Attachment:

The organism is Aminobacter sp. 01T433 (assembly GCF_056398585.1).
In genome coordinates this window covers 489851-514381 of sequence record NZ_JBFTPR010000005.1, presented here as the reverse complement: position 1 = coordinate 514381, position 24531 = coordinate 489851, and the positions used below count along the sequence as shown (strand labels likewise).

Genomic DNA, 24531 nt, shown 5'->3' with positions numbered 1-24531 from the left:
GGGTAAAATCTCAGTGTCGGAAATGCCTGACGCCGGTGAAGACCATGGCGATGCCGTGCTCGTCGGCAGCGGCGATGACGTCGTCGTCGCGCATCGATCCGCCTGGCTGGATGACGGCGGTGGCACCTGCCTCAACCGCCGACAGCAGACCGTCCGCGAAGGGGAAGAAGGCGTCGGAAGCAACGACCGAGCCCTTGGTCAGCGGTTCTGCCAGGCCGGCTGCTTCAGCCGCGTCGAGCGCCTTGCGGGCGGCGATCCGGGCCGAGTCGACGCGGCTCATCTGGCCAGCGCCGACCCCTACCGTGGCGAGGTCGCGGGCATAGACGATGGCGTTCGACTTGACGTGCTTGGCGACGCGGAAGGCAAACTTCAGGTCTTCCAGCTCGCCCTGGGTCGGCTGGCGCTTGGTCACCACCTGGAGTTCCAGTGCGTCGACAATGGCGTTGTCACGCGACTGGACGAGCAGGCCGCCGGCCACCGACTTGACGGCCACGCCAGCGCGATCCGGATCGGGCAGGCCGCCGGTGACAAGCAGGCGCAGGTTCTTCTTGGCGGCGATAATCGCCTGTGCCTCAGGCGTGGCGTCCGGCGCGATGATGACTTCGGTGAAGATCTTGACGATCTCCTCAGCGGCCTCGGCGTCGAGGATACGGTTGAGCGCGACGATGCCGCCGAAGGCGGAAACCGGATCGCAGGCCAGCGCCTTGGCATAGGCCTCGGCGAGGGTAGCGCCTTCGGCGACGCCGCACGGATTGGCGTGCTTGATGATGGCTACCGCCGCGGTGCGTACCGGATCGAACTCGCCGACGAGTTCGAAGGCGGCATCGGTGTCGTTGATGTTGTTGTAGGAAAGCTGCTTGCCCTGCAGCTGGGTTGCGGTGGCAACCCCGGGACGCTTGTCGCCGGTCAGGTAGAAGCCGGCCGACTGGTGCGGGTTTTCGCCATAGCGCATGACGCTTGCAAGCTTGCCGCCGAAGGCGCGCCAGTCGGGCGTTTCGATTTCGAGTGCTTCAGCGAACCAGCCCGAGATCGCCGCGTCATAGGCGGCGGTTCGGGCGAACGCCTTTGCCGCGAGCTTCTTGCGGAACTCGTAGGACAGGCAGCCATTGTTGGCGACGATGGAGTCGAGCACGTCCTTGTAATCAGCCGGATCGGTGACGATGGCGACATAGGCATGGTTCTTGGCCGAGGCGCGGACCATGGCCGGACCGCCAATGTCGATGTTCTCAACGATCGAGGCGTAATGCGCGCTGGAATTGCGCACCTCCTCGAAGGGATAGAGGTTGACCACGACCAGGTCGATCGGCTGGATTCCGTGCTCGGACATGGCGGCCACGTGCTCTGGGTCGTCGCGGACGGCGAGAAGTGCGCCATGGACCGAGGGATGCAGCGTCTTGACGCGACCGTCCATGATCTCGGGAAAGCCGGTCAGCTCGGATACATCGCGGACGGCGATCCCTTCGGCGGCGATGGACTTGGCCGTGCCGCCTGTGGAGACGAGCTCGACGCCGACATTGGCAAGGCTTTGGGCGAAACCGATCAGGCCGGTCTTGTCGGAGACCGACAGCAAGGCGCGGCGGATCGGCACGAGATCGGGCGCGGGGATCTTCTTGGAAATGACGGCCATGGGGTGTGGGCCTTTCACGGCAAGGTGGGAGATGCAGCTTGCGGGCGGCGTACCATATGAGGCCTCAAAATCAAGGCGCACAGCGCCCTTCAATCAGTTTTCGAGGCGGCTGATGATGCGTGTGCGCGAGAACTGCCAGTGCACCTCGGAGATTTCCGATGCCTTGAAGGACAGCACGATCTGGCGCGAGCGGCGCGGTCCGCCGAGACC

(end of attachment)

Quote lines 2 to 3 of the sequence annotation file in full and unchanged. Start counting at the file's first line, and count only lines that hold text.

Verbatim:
In genome coordinates this window covers 489851-514381 of sequence record NZ_JBFTPR010000005.1, presented here as the reverse complement: position 1 = coordinate 514381, position 24531 = coordinate 489851, and the positions used below count along the sequence as shown (strand labels likewise).

Genomic DNA, 24531 nt, shown 5'->3' with positions numbered 1-24531 from the left: